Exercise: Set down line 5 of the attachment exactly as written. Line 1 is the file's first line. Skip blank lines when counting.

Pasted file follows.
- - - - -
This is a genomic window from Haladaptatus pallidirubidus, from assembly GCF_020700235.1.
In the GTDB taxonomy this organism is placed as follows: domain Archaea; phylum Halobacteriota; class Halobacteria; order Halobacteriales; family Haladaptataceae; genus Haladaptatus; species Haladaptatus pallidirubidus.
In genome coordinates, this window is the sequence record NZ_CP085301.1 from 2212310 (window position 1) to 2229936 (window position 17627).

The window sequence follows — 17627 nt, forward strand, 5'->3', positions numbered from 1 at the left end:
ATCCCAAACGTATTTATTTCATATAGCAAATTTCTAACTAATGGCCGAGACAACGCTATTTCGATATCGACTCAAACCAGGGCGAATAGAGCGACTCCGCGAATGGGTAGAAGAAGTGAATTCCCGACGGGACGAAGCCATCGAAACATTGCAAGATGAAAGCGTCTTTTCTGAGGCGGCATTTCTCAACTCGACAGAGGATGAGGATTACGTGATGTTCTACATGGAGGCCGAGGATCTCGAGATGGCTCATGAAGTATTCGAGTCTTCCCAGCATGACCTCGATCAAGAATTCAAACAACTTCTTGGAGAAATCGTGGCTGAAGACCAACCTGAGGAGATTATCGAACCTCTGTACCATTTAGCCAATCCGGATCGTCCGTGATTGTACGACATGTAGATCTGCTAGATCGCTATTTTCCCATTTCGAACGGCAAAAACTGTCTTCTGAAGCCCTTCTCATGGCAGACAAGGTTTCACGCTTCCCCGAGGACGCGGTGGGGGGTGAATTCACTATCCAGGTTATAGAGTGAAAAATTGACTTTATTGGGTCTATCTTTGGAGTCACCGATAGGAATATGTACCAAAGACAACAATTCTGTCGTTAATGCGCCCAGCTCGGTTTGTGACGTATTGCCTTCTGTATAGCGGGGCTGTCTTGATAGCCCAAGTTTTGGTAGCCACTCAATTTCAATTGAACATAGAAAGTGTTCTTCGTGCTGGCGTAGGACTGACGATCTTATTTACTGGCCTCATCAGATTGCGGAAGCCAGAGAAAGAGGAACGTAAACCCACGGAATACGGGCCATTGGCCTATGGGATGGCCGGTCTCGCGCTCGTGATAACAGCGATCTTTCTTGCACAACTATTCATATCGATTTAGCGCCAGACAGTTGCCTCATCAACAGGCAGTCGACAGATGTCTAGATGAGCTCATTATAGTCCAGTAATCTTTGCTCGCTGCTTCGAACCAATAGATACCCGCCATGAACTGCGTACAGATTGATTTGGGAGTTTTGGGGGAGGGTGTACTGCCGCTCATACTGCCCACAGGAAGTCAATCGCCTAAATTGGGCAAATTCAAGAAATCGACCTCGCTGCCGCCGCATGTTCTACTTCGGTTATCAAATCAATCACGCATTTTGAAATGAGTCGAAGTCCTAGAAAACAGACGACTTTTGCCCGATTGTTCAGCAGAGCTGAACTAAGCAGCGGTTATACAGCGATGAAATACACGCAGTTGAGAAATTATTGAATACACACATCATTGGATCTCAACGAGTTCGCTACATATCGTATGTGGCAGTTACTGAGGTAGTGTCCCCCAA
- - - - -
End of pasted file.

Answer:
ATCCCAAACGTATTTATTTCATATAGCAAATTTCTAACTAATGGCCGAGACAACGCTATTTCGATATCGACTCAAACCAGGGCGAATAGAGCGACTCCGCGAATGGGTAGAAGAAGTGAATTCCCGACGGGACGAAGCCATCGAAACATTGCAAGATGAAAGCGTCTTTTCTGAGGCGGCATTTCTCAACTCGACAGAGGATGAGGATTACGTGATGTTCTACATGGAGGCCGAGGATCTCGAGATGGCTCATGAAGTATTCGAGTCTTCCCAGCATGACCTCGATCAAGAATTCAAACAACTTCTTGGAGAAATCGTGGCTGAAGACCAACCTGAGGAGATTATCGAACCTCTGTACCATTTAGCCAATCCGGATCGTCCGTGATTGTACGACATGTAGATCTGCTAGATCGCTATTTTCCCATTTCGAACGGCAAAAACTGTCTTCTGAAGCCCTTCTCATGGCAGACAAGGTTTCACGCTTCCCCGAGGACGCGGTGGGGGGTGAATTCACTATCCAGGTTATAGAGTGAAAAATTGACTTTATTGGGTCTATCTTTGGAGTCACCGATAGGAATATGTACCAAAGACAACAATTCTGTCGTTAATGCGCCCAGCTCGGTTTGTGACGTATTGCCTTCTGTATAGCGGGGCTGTCTTGATAGCCCAAGTTTTGGTAGCCACTCAATTTCAATTGAACATAGAAAGTGTTCTTCGTGCTGGCGTAGGACTGACGATCTTATTTACTGGCCTCATCAGATTGCGGAAGCCAGAGAAAGAGGAACGTAAACCCACGGAATACGGGCCATTGGCCTATGGGATGGCCGGTCTCGCGCTCGTGATAACAGCGATCTTTCTTGCACAACTATTCATATCGATTTAGCGCCAGACAGTTGCCTCATCAACAGGCAGTCGACAGATGTCTAGATGAGCTCATTATAGTCCAGTAATCTTTGCTCGCTGCTTCGAACCAATAGATACCCGCCATGAACTGCGTACAGATTGATTTGGGAGTTTTGGGGGAGGGTGTACTGCCGCTCATACTGCCCACAGGAAGTCAATCGCCTAAATTGGGCAAATTCAAGAAATCGACCTCGCTGCCGCCGCATGTTCTACTTCGGTTATCAAATCAATCACGCATTTTGAAATGAGTCGAAGTCCTAGAAAACAGACGACTTTTGCCCGATTGTTCAGCAGAGCTGAACTAAGCAGCGGTTATACAGCGATGAAATACACGCAGTTGAGAAATTATTGAATACACACATCATTGGATCTCAACGAGTTCGCTACATATCGTATGTGGCAGTTACTGAGGTAGTGTCCCCCAA